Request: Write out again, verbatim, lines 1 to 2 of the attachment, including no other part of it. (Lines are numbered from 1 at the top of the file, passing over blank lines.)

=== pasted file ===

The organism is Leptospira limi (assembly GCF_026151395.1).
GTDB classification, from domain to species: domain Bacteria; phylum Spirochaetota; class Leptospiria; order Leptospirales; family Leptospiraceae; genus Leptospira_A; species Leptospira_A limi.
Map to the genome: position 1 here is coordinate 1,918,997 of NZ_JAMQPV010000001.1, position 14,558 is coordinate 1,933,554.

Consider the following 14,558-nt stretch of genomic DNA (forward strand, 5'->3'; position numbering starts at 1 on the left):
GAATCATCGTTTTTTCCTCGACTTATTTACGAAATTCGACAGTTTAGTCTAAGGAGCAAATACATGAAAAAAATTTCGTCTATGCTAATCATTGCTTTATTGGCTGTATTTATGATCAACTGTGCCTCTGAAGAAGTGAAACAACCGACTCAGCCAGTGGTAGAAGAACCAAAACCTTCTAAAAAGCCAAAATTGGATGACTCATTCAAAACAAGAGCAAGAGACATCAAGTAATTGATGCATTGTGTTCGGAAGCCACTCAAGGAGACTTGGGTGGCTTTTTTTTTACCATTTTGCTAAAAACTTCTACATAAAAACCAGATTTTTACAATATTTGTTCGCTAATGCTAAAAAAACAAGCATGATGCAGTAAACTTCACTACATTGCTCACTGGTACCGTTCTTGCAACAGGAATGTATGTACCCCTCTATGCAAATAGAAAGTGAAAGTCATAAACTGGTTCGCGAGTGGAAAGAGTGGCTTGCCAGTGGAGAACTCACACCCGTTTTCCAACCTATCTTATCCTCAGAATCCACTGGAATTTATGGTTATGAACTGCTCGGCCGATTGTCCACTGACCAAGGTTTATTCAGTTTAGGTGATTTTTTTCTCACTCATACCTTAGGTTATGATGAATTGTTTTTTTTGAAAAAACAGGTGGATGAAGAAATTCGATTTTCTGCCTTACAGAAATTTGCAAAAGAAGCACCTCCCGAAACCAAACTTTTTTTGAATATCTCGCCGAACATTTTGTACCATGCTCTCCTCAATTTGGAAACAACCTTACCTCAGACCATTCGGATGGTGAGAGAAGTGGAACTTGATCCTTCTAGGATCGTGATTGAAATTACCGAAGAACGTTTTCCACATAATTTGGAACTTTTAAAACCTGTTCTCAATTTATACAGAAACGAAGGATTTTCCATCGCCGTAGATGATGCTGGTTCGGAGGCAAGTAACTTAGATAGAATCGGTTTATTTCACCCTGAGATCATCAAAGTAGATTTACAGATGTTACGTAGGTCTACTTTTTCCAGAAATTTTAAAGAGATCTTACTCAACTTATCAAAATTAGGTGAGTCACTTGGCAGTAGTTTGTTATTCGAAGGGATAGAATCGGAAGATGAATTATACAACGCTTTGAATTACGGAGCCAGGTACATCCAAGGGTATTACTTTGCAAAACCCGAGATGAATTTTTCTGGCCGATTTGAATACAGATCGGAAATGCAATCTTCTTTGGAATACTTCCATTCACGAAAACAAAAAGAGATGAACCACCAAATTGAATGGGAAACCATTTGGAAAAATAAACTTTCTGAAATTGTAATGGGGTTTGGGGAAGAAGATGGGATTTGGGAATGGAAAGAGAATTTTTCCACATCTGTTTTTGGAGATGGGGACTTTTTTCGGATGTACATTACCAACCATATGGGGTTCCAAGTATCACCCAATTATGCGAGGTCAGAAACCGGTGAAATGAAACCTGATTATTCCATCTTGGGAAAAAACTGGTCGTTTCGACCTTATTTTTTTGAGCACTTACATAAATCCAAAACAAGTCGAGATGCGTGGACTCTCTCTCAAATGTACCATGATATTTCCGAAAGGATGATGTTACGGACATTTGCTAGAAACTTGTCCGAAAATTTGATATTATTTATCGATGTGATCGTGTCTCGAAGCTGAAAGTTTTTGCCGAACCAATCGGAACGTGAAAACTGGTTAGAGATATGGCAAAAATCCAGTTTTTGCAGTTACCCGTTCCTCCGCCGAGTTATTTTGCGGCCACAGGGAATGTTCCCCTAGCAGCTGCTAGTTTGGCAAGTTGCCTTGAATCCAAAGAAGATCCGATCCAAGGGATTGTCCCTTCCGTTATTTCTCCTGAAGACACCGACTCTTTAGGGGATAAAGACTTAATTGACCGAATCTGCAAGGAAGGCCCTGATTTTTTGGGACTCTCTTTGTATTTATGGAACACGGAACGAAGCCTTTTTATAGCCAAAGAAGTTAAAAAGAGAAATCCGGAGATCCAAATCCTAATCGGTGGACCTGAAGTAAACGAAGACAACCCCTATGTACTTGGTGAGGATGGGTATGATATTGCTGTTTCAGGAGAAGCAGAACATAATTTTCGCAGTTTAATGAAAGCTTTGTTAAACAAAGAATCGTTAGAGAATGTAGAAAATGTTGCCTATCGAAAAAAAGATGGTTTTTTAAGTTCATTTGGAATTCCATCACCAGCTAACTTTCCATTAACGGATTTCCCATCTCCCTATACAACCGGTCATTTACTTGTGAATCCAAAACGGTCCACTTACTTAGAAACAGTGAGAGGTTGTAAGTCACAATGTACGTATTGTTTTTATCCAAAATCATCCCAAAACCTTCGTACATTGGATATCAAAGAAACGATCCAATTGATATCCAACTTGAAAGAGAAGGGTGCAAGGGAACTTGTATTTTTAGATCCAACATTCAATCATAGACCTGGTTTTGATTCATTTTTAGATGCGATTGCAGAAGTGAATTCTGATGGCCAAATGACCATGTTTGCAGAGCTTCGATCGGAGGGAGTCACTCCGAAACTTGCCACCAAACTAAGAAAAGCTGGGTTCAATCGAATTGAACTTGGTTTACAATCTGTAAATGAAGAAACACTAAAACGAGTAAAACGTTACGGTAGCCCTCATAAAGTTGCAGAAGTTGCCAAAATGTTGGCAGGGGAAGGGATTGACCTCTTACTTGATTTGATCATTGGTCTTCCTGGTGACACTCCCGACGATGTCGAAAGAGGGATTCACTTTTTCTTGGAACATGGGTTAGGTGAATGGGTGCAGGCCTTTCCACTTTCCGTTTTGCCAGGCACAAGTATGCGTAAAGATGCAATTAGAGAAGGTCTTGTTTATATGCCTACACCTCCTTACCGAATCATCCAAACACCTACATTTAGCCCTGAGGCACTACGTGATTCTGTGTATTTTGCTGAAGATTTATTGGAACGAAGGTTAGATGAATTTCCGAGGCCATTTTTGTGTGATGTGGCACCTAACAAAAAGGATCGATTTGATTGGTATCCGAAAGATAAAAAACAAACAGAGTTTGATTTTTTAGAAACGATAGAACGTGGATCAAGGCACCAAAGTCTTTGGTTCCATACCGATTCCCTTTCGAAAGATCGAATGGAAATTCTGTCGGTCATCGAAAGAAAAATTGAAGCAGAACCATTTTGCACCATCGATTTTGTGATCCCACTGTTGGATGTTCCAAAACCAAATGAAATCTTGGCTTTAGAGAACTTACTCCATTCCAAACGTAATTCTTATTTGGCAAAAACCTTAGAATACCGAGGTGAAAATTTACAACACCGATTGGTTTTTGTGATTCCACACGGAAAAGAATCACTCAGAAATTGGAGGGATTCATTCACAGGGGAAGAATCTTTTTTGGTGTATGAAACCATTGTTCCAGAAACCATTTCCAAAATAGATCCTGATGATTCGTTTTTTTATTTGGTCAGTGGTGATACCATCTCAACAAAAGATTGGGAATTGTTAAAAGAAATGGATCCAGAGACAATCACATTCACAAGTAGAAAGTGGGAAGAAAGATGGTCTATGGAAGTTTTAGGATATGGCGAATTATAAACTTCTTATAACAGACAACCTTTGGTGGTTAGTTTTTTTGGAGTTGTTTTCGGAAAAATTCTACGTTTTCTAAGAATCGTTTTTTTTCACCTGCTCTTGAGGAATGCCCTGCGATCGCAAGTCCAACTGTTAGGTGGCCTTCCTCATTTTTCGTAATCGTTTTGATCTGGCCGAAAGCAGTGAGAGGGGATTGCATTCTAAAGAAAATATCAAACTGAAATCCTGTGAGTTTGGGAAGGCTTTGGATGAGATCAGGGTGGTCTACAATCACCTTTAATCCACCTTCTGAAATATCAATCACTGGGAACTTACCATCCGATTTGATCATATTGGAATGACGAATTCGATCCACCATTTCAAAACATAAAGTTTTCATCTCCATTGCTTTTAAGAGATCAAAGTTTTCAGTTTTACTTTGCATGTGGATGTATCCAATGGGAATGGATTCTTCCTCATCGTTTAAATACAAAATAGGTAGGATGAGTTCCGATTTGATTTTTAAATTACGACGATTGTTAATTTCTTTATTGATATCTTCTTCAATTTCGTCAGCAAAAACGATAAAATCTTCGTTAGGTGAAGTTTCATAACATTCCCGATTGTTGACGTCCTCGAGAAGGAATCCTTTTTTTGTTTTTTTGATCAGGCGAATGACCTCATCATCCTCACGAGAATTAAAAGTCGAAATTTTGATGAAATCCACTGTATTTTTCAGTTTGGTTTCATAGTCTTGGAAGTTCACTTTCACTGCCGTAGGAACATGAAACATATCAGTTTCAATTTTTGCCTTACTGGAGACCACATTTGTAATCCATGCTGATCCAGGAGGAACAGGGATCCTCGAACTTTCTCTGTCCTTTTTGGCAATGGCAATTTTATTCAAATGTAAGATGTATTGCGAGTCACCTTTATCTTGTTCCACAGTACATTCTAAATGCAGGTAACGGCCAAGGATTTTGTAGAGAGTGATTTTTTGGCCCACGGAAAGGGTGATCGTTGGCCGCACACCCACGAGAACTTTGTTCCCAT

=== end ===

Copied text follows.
The organism is Leptospira limi (assembly GCF_026151395.1).
GTDB classification, from domain to species: domain Bacteria; phylum Spirochaetota; class Leptospiria; order Leptospirales; family Leptospiraceae; genus Leptospira_A; species Leptospira_A limi.